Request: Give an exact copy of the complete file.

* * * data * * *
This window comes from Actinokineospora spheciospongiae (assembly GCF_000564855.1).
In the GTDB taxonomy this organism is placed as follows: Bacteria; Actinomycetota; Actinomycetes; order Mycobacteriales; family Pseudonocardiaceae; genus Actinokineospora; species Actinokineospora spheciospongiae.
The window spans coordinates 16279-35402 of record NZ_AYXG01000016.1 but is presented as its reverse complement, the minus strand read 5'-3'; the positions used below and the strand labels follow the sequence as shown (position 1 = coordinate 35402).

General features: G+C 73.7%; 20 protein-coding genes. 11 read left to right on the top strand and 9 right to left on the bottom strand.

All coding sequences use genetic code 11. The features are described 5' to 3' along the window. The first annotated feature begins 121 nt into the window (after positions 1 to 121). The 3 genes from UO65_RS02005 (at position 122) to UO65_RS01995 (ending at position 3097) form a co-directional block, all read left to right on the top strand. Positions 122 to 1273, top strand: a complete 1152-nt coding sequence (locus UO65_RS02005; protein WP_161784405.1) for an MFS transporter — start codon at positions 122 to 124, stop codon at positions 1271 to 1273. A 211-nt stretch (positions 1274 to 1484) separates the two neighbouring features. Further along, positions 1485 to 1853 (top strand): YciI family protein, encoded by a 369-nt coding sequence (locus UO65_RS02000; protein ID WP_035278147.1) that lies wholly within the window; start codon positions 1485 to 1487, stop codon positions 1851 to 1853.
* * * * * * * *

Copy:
This window comes from Actinokineospora spheciospongiae (assembly GCF_000564855.1).
In the GTDB taxonomy this organism is placed as follows: Bacteria; Actinomycetota; Actinomycetes; order Mycobacteriales; family Pseudonocardiaceae; genus Actinokineospora; species Actinokineospora spheciospongiae.
The window spans coordinates 16279-35402 of record NZ_AYXG01000016.1 but is presented as its reverse complement, the minus strand read 5'-3'; the positions used below and the strand labels follow the sequence as shown (position 1 = coordinate 35402).

General features: G+C 73.7%; 20 protein-coding genes. 11 read left to right on the top strand and 9 right to left on the bottom strand.

All coding sequences use genetic code 11. The features are described 5' to 3' along the window. The first annotated feature begins 121 nt into the window (after positions 1 to 121). The 3 genes from UO65_RS02005 (at position 122) to UO65_RS01995 (ending at position 3097) form a co-directional block, all read left to right on the top strand. Positions 122 to 1273, top strand: a complete 1152-nt coding sequence (locus UO65_RS02005; protein WP_161784405.1) for an MFS transporter — start codon at positions 122 to 124, stop codon at positions 1271 to 1273. A 211-nt stretch (positions 1274 to 1484) separates the two neighbouring features. Further along, positions 1485 to 1853 (top strand): YciI family protein, encoded by a 369-nt coding sequence (locus UO65_RS02000; protein ID WP_035278147.1) that lies wholly within the window; start codon positions 1485 to 1487, stop codon positions 1851 to 1853.